Traditional web interaction in a client-server app

The code of this tutorial has been tested with Eliom 6.0.

Multi-user collaborative drawing application

We now want to turn our collaborative drawing application into a multi-user one. Each user will have their own drawing, where everyone can draw, and the owner will have the ability to save the drawing they want and create an Atom feed containing all saved drawings.

See the full code of examples.

Split application into multiple files and using several canvases

We first build a multi-canvas drawing application. Each drawing has its own URL. Everyone can create a new drawing by going to the corresponding URL.

We need to refactor some parts. In particular, we need to handle different drawings separately. To do this, we turn all global variables, like the bus, into local ones.

When an application grows, it becomes useful to split it into multiple files. For example, we will split graffiti into 4 files.

  • common.ml, which will be part of both client and server, containing shared types and declarations,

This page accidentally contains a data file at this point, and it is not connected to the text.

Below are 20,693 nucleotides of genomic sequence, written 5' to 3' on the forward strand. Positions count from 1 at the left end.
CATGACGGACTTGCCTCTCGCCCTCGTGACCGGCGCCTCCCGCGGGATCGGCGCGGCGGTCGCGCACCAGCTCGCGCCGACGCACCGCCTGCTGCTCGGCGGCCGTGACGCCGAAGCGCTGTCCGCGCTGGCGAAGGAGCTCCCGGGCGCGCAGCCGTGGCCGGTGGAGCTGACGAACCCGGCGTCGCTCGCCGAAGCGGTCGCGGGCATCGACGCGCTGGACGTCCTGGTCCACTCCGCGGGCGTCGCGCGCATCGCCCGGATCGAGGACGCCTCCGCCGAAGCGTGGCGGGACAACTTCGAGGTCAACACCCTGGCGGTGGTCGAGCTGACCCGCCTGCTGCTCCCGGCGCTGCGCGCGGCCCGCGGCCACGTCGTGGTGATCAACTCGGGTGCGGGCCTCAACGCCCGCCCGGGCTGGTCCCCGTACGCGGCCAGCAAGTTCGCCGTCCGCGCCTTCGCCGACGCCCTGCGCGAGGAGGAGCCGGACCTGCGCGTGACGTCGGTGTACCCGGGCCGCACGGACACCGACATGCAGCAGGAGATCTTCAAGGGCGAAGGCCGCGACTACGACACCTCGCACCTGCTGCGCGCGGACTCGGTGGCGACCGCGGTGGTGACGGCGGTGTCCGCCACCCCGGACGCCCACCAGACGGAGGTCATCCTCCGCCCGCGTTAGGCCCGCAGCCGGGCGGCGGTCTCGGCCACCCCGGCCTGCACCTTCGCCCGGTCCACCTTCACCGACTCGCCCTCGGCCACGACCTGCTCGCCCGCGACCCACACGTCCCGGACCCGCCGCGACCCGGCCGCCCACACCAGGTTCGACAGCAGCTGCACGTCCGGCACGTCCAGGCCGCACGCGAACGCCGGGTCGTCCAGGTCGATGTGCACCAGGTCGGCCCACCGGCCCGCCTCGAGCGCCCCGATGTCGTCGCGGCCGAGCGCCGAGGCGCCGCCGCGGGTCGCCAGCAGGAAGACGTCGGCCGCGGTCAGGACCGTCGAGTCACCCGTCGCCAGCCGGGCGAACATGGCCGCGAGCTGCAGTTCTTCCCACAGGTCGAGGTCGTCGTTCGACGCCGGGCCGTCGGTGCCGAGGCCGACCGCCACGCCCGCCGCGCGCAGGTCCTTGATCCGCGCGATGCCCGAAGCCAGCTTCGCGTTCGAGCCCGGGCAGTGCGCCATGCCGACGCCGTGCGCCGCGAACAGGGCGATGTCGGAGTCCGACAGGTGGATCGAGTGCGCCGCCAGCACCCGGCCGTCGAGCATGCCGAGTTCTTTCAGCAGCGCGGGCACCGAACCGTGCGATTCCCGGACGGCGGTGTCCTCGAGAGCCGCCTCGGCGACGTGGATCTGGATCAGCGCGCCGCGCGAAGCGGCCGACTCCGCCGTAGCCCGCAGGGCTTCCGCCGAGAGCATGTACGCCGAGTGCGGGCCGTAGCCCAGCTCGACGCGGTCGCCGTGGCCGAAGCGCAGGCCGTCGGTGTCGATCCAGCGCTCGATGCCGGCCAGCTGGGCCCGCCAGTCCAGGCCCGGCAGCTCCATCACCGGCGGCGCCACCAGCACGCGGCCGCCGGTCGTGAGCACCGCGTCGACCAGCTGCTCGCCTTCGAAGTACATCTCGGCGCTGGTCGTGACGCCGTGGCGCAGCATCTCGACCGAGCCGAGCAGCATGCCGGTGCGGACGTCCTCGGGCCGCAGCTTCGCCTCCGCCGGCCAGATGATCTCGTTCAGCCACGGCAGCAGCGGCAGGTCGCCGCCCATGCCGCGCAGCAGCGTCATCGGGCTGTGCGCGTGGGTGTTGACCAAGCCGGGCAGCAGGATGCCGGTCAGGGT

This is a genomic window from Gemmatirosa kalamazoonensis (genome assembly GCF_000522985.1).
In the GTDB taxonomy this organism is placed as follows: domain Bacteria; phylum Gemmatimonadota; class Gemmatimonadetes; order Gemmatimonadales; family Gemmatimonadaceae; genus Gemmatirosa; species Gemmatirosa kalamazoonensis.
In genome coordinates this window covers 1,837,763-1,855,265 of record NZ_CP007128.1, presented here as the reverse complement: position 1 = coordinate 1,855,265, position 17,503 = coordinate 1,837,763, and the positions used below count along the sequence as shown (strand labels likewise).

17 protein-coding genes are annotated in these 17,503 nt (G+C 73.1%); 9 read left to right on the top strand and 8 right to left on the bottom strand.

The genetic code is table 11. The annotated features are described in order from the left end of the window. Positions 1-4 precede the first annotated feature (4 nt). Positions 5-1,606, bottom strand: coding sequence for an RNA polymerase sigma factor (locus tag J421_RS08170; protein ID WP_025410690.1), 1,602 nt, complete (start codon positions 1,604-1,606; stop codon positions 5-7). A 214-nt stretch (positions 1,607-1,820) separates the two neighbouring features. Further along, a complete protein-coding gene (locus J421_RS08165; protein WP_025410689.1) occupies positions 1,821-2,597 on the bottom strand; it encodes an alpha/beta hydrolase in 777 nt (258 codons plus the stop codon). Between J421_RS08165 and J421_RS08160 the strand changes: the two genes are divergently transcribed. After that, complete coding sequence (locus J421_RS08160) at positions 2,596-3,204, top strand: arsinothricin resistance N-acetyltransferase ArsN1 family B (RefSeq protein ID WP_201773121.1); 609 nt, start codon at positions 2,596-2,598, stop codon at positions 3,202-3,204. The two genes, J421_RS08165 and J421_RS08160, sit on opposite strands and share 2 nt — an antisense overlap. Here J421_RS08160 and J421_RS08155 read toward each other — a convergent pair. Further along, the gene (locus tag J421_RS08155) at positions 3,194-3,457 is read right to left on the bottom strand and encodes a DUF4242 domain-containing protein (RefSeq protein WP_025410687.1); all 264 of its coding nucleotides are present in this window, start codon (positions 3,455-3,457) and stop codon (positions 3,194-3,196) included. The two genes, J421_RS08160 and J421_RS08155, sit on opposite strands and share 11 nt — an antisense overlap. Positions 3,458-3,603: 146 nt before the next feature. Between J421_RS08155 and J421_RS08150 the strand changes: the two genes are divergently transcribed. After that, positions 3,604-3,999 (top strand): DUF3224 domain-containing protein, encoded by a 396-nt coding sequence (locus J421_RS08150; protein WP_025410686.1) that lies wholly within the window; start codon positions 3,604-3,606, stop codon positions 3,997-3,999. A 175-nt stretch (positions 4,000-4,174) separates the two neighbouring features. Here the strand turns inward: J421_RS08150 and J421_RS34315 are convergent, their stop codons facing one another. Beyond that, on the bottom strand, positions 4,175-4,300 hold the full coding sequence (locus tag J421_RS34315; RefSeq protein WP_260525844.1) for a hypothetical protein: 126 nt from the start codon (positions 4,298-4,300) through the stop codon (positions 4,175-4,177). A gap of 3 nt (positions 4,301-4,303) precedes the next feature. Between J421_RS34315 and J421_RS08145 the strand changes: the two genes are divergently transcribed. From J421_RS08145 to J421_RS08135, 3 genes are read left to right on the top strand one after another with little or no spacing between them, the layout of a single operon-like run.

• client.ml, client-only part of the application,
  • server.ml, server-only part of the application, and
  • graffiti.eliom, which is the only part where we need to include both client-side and server-side code

common.ml

It contains what was previously in [%shared ... ]

type messages =
  ((int * int * int) * int * (int * int) * (int * int))
  [@@deriving json]

let width = 700
let height = 400

client.ml

It is almost the same code as what was enclosed in {{{ {client{ ... }} }}}, with the difference that what was previously in the client value init_client is now in the function launch_client_canvas.

open Common
open Eliom_content

let draw ctx ((r, g, b), size, (x1, y1), (x2, y2)) =
  let color = CSS.Color.string_of_t (CSS.Color.rgb r g b)